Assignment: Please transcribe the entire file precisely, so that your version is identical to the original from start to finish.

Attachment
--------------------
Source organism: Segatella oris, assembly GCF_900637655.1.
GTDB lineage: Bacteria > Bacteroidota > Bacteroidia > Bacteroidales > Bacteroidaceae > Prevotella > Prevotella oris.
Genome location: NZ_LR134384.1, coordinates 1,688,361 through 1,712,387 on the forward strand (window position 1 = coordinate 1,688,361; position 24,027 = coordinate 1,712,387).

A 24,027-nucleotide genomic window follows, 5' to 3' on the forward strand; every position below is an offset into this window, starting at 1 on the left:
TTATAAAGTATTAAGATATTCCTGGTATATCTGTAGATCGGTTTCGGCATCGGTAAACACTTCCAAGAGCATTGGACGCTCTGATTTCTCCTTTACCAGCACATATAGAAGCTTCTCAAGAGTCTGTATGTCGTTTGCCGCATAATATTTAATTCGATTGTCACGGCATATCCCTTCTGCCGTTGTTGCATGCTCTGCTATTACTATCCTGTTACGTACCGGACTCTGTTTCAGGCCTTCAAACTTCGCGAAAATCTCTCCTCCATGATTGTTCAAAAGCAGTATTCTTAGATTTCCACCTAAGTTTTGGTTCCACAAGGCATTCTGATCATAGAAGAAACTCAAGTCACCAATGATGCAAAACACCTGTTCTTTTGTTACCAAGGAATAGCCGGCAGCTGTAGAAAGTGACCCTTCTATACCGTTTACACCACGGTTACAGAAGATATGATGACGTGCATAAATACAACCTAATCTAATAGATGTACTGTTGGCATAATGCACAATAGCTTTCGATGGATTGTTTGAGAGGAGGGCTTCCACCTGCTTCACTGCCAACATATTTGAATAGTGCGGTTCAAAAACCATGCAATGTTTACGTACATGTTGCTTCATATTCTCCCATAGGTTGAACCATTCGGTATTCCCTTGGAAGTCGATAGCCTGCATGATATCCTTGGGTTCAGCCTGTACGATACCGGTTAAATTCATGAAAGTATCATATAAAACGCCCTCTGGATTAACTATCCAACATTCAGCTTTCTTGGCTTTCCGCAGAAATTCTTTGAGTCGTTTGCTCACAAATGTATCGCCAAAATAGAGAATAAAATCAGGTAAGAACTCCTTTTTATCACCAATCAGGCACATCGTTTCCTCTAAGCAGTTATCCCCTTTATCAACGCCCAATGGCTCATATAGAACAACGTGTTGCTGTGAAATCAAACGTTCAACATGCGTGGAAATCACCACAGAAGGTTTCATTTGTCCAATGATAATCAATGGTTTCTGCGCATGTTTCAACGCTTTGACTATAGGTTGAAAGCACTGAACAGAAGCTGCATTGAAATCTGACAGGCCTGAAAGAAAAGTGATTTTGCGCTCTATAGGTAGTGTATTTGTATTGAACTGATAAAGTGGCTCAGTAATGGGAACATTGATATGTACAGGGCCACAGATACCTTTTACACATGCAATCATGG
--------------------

Source organism: Segatella oris, assembly GCF_900637655.1.
GTDB lineage: Bacteria > Bacteroidota > Bacteroidia > Bacteroidales > Bacteroidaceae > Prevotella > Prevotella oris.
Genome location: NZ_LR134384.1, coordinates 1,688,361 through 1,712,387 on the forward strand (window position 1 = coordinate 1,688,361; position 24,027 = coordinate 1,712,387).

A 24,027-nucleotide genomic window follows, 5' to 3' on the forward strand; every position below is an offset into this window, starting at 1 on the left:
TTATAAAGTATTAAGATATTCCTGGTATATCTGTAGATCGGTTTCGGCATCGGTAAACACTTCCAAGAGCATTGGACGCTCTGATTTCTCCTTTACCAGCACATATAGAAGCTTCTCAAGAGTCTGTATGTCGTTTGCCGCATAATATTTAATTCGATTGTCACGGCATATCCCTTCTGCCGTTGTTGCATGCTCTGCTATTACTATCCTGTTACGTACCGGACTCTGTTTCAGGCCTTCAAACTTCGCGAAAATCTCTCCTCCATGATTGTTCAAAAGCAGTATTCTTAGATTTCCACCTAAGTTTTGGTTCCACAAGGCATTCTGATCATAGAAGAAACTCAAGTCACCAATGATGCAAAACACCTGTTCTTTTGTTACCAAGGAATAGCCGGCAGCTGTAGAAAGTGACCCTTCTATACCGTTTACACCACGGTTACAGAAGATATGATGACGTGCATAAATACAACCTAATCTAATAGATGTACTGTTGGCATAATGCACAATAGCTTTCGATGGATTGTTTGAGAGGAGGGCTTCCACCTGCTTCACTGCCAACATATTTGAATAGTGCGGTTCAAAAACCATGCAATGTTTACGTACATGTTGCTTCATATTCTCCCATAGGTTGAACCATTCGGTATTCCCTTGGAAGTCGATAGCCTGCATGATATCCTTGGGTTCAGCCTGTACGATACCGGTTAAATTCATGAAAGTATCATATAAAACGCCCTCTGGATTAACTATCCAACATTCAGCTTTCTTGGCTTTCCGCAGAAATTCTTTGAGTCGTTTGCTCACAAATGTATCGCCAAAATAGAGAATAAAATCAGGTAAGAACTCCTTTTTATCACCAATCAGGCACATCGTTTCCTCTAAGCAGTTATCCCCTTTATCAACGCCCAATGGCTCATATAGAACAACGTGTTGCTGTGAAATCAAACGTTCAACATGCGTGGAAATCACCACAGAAGGTTTCATTTGTCCAATGATAATCAATGGTTTCTGCGCATGTTTCAACGCTTTGACTATAGGTTGAAAGCACTGAACAGAAGCTGCATTGAAATCTGACAGGCCTGAAAGAAAAGTGATTTTGCGCTCTATAGGTAGTGTATTTGTATTGAACTGATAAAGTGGCTCAGTAATGGGAACATTGATATGTACAGGGCCACAGATACCTTTTACACATGCAATCATGG